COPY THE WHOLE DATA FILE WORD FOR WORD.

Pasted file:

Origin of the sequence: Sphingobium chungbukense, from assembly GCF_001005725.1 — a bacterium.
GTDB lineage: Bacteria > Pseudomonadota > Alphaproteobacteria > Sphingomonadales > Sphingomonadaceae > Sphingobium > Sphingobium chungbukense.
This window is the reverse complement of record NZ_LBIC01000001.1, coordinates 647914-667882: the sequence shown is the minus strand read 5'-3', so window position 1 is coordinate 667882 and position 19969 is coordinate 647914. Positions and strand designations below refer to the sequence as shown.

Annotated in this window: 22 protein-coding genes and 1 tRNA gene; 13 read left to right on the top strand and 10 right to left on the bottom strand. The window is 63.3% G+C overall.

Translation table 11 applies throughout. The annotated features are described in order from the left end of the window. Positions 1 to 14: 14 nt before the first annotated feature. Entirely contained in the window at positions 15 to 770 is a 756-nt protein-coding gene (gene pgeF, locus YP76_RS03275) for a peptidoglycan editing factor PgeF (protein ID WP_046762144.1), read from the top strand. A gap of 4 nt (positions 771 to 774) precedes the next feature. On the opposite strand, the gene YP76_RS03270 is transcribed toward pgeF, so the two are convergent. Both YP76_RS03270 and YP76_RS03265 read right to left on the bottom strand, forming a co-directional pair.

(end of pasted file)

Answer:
Origin of the sequence: Sphingobium chungbukense, from assembly GCF_001005725.1 — a bacterium.
GTDB lineage: Bacteria > Pseudomonadota > Alphaproteobacteria > Sphingomonadales > Sphingomonadaceae > Sphingobium > Sphingobium chungbukense.
This window is the reverse complement of record NZ_LBIC01000001.1, coordinates 647914-667882: the sequence shown is the minus strand read 5'-3', so window position 1 is coordinate 667882 and position 19969 is coordinate 647914. Positions and strand designations below refer to the sequence as shown.

Annotated in this window: 22 protein-coding genes and 1 tRNA gene; 13 read left to right on the top strand and 10 right to left on the bottom strand. The window is 63.3% G+C overall.

Translation table 11 applies throughout. The annotated features are described in order from the left end of the window. Positions 1 to 14: 14 nt before the first annotated feature. Entirely contained in the window at positions 15 to 770 is a 756-nt protein-coding gene (gene pgeF, locus YP76_RS03275) for a peptidoglycan editing factor PgeF (protein ID WP_046762144.1), read from the top strand. A gap of 4 nt (positions 771 to 774) precedes the next feature. On the opposite strand, the gene YP76_RS03270 is transcribed toward pgeF, so the two are convergent. Both YP76_RS03270 and YP76_RS03265 read right to left on the bottom strand, forming a co-directional pair.